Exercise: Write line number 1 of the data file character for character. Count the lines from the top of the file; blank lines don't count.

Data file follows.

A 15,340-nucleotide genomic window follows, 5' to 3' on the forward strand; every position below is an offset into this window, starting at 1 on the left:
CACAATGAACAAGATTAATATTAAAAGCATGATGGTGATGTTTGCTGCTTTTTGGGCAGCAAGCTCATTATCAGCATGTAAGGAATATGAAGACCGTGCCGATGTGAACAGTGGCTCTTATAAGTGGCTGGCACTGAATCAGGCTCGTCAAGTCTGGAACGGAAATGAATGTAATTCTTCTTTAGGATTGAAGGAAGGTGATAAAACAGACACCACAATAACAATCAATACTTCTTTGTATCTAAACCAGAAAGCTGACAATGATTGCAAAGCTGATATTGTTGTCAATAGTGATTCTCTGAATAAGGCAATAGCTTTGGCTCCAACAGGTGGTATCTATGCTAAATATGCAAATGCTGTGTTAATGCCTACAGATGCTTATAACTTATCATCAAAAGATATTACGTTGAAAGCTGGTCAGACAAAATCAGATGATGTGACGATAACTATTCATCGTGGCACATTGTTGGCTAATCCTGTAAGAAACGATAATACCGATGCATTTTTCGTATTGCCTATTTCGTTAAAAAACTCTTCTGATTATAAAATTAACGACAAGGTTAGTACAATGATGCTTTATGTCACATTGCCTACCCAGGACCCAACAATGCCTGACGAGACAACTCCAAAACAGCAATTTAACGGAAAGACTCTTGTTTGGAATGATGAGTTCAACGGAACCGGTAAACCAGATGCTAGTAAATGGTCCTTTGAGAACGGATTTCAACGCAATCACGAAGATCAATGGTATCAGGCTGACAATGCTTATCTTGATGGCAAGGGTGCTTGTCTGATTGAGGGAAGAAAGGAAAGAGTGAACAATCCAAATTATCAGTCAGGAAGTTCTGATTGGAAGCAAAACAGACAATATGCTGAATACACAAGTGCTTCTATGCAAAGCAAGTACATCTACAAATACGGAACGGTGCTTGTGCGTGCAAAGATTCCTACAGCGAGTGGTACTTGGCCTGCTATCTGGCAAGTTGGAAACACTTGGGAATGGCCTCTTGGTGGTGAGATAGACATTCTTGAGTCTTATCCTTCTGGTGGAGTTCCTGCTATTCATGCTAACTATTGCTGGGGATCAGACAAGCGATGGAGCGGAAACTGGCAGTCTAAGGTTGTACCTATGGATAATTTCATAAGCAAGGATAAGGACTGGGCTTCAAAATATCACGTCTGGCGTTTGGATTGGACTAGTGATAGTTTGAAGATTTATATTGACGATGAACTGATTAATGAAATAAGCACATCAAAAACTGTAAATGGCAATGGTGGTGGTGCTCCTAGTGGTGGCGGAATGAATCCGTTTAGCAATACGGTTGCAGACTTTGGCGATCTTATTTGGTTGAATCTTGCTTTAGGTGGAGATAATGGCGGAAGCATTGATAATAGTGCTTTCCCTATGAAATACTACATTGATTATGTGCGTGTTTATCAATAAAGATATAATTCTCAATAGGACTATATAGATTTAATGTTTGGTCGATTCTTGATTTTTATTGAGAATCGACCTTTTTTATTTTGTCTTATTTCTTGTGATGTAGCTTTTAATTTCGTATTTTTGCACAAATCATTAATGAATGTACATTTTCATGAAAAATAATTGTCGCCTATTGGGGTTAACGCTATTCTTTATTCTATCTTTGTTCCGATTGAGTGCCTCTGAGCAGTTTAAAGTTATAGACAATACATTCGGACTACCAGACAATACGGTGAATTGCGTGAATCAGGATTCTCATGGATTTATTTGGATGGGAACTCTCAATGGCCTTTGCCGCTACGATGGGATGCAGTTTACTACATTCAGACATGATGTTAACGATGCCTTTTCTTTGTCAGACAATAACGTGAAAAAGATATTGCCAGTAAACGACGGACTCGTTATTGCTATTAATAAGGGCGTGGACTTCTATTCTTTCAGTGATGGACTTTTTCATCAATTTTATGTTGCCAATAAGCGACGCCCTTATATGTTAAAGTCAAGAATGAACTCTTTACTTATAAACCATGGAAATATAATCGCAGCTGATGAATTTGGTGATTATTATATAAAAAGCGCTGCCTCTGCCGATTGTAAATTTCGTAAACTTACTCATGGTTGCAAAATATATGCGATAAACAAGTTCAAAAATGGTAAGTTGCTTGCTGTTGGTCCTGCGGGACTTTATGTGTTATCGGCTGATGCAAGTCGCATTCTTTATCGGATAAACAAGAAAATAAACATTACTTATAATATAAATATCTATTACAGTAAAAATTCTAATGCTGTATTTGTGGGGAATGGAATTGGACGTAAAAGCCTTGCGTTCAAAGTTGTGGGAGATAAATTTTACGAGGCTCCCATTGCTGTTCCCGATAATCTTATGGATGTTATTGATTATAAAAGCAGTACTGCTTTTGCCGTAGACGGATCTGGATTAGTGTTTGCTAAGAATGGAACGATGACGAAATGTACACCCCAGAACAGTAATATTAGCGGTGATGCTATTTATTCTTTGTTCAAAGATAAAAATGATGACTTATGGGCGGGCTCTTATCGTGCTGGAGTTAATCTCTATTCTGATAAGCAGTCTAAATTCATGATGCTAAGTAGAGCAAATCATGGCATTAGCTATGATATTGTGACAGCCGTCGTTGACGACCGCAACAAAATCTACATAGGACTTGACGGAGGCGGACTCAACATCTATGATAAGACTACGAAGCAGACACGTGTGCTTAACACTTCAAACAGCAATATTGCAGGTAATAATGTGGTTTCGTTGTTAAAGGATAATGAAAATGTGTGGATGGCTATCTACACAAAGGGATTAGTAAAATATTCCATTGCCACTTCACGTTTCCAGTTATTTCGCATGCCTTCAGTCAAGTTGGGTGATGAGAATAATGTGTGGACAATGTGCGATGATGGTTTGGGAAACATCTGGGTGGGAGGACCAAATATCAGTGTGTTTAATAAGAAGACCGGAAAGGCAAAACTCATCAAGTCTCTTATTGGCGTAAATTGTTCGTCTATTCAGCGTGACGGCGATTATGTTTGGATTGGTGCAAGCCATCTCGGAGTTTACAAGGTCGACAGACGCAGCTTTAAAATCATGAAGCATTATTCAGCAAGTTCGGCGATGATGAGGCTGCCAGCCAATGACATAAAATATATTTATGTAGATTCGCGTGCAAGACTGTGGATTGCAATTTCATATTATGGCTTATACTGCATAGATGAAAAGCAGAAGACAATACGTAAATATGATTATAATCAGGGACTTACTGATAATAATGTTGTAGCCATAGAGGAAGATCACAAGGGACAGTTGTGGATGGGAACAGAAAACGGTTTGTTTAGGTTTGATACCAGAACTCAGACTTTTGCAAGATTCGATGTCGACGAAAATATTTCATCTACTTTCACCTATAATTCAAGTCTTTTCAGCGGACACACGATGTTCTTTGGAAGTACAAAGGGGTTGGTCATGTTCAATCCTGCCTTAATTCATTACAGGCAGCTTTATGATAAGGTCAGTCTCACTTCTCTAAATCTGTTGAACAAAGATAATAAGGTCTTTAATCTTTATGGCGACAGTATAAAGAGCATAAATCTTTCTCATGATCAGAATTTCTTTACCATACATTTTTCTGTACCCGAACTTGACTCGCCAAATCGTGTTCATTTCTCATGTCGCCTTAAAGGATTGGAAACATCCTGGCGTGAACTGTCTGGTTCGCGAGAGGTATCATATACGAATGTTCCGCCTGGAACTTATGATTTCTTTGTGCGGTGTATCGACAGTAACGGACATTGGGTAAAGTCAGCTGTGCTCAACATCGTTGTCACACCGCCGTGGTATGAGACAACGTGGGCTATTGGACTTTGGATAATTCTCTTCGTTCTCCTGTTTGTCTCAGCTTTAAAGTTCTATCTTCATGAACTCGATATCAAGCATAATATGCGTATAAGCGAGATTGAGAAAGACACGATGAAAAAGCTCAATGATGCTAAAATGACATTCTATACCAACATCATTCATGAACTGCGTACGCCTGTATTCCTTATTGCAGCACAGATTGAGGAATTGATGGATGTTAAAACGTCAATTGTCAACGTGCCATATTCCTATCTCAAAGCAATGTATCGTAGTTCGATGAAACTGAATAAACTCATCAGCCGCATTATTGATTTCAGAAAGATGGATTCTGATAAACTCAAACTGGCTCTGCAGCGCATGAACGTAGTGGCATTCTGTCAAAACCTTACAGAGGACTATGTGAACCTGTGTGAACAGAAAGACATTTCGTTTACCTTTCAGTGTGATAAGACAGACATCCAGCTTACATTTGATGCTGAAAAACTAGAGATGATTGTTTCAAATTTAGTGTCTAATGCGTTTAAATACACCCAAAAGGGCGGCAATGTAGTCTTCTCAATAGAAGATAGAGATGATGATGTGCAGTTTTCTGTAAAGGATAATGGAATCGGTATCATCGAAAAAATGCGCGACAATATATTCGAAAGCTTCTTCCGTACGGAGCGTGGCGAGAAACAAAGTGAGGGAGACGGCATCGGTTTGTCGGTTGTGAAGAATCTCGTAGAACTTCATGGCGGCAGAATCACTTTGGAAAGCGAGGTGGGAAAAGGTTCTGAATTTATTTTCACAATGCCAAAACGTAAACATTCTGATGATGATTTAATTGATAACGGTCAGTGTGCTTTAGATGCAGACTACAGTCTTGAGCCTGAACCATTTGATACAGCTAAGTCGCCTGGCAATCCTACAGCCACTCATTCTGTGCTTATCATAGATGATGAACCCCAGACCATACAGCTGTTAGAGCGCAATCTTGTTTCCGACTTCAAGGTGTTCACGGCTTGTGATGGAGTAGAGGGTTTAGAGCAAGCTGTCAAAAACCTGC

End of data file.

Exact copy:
A 15,340-nucleotide genomic window follows, 5' to 3' on the forward strand; every position below is an offset into this window, starting at 1 on the left: